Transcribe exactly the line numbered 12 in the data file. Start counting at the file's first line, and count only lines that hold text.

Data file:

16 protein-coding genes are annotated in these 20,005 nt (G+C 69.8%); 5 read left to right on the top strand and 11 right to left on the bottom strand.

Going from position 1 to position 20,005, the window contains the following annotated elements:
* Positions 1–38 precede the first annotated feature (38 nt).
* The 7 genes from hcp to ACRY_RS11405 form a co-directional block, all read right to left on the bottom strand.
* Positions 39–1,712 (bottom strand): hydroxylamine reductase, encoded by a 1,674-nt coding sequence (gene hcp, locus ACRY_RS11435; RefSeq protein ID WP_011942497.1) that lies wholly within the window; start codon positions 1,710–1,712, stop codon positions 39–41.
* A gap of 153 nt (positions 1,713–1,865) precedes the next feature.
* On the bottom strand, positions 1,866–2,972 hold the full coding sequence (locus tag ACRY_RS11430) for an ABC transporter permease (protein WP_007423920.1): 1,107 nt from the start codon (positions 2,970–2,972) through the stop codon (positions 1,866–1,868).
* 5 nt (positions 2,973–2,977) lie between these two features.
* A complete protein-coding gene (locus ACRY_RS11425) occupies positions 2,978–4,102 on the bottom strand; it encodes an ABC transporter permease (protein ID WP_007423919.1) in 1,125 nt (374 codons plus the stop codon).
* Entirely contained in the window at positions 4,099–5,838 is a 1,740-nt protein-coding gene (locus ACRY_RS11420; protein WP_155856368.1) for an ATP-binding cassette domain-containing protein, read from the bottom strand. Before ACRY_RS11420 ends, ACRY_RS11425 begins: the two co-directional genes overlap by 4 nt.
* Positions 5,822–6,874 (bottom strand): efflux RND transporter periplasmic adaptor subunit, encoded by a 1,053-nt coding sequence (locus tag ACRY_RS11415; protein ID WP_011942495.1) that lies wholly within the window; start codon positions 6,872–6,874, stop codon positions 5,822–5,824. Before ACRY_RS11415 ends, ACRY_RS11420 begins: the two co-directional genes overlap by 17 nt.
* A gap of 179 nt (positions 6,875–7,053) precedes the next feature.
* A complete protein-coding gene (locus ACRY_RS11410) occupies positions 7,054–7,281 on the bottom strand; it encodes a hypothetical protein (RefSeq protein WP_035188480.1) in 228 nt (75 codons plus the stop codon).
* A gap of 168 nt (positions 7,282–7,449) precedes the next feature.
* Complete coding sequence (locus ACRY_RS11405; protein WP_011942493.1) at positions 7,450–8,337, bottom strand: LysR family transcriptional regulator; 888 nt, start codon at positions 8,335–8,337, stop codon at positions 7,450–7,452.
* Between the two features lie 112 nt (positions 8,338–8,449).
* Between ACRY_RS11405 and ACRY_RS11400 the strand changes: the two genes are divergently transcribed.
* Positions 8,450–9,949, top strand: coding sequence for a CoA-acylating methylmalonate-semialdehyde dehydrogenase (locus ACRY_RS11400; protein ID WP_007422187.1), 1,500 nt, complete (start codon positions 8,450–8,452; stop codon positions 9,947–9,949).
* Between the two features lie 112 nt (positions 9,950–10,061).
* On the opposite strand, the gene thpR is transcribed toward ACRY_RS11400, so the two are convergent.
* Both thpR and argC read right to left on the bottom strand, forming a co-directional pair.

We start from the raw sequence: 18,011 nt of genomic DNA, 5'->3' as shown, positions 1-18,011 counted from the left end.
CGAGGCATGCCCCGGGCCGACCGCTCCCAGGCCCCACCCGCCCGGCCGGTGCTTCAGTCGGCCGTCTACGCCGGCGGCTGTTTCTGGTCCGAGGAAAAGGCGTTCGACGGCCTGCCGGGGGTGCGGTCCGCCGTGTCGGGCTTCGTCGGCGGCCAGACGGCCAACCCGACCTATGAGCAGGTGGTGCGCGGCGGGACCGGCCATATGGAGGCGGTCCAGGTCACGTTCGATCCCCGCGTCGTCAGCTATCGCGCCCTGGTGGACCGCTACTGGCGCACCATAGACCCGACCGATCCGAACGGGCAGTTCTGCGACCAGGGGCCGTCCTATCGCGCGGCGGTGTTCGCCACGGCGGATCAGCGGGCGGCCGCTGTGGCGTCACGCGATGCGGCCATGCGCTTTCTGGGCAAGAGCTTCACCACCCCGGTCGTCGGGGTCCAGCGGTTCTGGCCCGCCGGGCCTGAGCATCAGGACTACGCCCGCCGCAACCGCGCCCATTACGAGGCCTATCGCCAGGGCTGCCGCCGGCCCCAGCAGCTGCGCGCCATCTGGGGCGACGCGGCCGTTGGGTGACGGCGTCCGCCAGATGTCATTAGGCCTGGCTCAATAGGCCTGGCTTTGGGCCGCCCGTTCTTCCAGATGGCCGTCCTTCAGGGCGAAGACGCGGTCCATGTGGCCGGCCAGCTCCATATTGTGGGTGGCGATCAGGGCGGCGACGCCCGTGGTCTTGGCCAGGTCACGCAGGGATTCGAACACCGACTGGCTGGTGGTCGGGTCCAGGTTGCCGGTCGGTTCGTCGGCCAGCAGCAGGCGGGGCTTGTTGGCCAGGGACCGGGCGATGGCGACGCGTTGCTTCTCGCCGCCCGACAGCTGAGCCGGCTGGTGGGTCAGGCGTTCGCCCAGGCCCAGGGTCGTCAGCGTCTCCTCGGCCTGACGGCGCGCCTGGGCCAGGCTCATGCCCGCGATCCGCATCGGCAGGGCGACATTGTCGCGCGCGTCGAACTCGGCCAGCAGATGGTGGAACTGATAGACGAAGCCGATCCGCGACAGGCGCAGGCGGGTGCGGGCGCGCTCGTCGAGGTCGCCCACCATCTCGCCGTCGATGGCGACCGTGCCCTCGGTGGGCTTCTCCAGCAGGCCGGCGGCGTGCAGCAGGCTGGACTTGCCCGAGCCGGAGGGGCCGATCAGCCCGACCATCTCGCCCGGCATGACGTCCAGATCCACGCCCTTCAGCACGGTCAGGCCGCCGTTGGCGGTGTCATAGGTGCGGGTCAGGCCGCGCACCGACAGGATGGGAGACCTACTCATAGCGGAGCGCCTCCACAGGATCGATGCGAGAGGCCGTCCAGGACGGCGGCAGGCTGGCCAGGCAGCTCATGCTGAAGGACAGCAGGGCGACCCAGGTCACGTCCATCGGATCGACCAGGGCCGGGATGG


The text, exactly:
* A gap of 179 nt (positions 6,875–7,053) precedes the next feature.